Economy

Holiday home sales slide ahead of peak selling season

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Sales of holiday homes in popular beachfront vacation areas have fallen sharply in the last few months, but agents hope falling interest rates and bargain hunting can re-ignite the market.

Sales of holiday homes in popular beachfront vacation areas have fallen sharply in the last few months, but agents hope falling interest rates and bargain hunting can re-ignite the market.

Alan Crossman, principal of Ray White Real Estate in Port Douglas, says sales of holiday homes have been suffering for the past 12 months.

“You talk to any agent in Australia and they’ll tell you that the real estate market has dropped off. Holiday homes are no exception. There isn’t a great demand just at the moment.”

“Places like Port Douglas have dropped into the real estate decline earlier than most. We’ve felt the effects from the beginning of the year as two thirds of our properties are holiday homes.”

Crossman says declining demand will mean property prices will begin to fall back.

“Yes, there’s been a decline in value. We haven’t really had many buys at prices people went to sell at. But times change and prices drop.”

Howard Cleine, an agent at Paton Estate Agents on Victoria’s Mornington Peninsula area, says falling demand has seen a fall in prices at this popular holiday spot.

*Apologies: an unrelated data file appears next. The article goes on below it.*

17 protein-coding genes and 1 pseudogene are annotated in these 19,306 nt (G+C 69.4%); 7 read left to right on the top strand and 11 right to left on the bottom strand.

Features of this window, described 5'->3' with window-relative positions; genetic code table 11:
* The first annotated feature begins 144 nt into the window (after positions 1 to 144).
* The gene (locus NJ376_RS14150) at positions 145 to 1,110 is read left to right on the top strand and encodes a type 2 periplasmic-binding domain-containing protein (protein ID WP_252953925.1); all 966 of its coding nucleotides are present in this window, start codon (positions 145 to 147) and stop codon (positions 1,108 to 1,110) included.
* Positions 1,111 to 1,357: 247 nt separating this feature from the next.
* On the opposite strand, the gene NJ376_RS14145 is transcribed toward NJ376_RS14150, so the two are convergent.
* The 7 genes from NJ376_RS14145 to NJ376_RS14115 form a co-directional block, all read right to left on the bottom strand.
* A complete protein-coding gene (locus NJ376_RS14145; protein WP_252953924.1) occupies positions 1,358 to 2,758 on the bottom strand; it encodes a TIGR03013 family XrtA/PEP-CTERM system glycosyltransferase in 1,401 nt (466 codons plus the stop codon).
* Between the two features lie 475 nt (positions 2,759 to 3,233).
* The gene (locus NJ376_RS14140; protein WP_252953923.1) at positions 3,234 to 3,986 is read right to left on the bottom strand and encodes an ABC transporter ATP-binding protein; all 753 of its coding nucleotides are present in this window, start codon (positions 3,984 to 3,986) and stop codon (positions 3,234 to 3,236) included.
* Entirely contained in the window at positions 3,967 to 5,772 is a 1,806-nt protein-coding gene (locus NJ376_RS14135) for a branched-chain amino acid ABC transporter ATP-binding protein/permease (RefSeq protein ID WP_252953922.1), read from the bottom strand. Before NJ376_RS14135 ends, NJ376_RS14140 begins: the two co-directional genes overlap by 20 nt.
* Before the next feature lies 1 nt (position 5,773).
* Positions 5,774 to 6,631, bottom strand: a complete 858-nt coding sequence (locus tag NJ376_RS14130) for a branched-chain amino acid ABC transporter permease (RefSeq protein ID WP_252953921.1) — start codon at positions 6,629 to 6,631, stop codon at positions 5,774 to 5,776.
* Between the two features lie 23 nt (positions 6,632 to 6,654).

“We’re aware that the market is doing it tough and the pricing probably has come back about 10%. In the last couple of months with everybody talking about the global crisis, the inquiries have been very ordinary.”

Cleine is hesitant to predict when signs of a recovery might be evident. “We’re in unchartered waters, we don’t know. We’ve never been here before.”

Helen Stewart, property manager for Merimbula Lake Real Estate, also says demand has fallen. “Holidays homes are moving, but not fantastically, and it has been dead quiet up until the last eight or 10 weeks.”

But there may be a glimmer of hope for the market. Stuart Cox, estate agent and auctioneer for Mornington Peninsula-based firm Jacobs and Lowe-Bennets, points to the recent sale of a $1 million holiday home as evidence that inquiries are healthy.

“There are still good inquiries. Yes, the market did slow down but we are still finding very good inquiry. We are selling a number of properties in our marina development.”

“During Christmas and New Year it does slow down, but from 4 January or 5 January it picks up and January is our busiest month. Business is looking to be the same as usual.”

Alan Crossman from Port Douglas also says he is “cautiously optimistic” that conditions could improve before long.

“It’s a bit hard to tell what’s going to happen. I think obviously the interest rate drops will help. The number of people visiting Port Douglas visiting this year has been good. There’s a lot of domestic tourism because people aren’t going overseas.”

“So I think those factors will all have a positive effect and will probably help to improve the market.”

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